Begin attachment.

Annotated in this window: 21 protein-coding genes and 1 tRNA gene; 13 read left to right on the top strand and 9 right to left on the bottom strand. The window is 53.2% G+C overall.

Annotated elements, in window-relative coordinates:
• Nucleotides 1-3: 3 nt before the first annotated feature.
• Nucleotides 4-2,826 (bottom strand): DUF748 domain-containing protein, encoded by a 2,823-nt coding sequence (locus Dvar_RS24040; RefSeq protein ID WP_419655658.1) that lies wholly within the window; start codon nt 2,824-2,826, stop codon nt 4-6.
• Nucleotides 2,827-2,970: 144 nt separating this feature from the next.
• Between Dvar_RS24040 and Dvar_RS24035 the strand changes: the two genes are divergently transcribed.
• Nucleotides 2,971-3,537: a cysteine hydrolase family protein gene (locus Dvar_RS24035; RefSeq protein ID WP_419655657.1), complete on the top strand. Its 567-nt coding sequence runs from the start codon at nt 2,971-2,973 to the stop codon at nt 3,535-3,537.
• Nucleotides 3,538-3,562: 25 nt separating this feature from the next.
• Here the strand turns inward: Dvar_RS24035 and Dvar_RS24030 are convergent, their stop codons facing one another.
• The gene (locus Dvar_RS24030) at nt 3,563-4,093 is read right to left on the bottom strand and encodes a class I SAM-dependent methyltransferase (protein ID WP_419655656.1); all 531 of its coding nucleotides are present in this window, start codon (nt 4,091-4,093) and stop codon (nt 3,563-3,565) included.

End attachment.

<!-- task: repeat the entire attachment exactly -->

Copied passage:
Annotated in this window: 21 protein-coding genes and 1 tRNA gene; 13 read left to right on the top strand and 9 right to left on the bottom strand. The window is 53.2% G+C overall.

Annotated elements, in window-relative coordinates:
• Nucleotides 1-3: 3 nt before the first annotated feature.
• Nucleotides 4-2,826 (bottom strand): DUF748 domain-containing protein, encoded by a 2,823-nt coding sequence (locus Dvar_RS24040; RefSeq protein ID WP_419655658.1) that lies wholly within the window; start codon nt 2,824-2,826, stop codon nt 4-6.
• Nucleotides 2,827-2,970: 144 nt separating this feature from the next.
• Between Dvar_RS24040 and Dvar_RS24035 the strand changes: the two genes are divergently transcribed.
• Nucleotides 2,971-3,537: a cysteine hydrolase family protein gene (locus Dvar_RS24035; RefSeq protein ID WP_419655657.1), complete on the top strand. Its 567-nt coding sequence runs from the start codon at nt 2,971-2,973 to the stop codon at nt 3,535-3,537.
• Nucleotides 3,538-3,562: 25 nt separating this feature from the next.
• Here the strand turns inward: Dvar_RS24035 and Dvar_RS24030 are convergent, their stop codons facing one another.
• The gene (locus Dvar_RS24030) at nt 3,563-4,093 is read right to left on the bottom strand and encodes a class I SAM-dependent methyltransferase (protein ID WP_419655656.1); all 531 of its coding nucleotides are present in this window, start codon (nt 4,091-4,093) and stop codon (nt 3,563-3,565) included.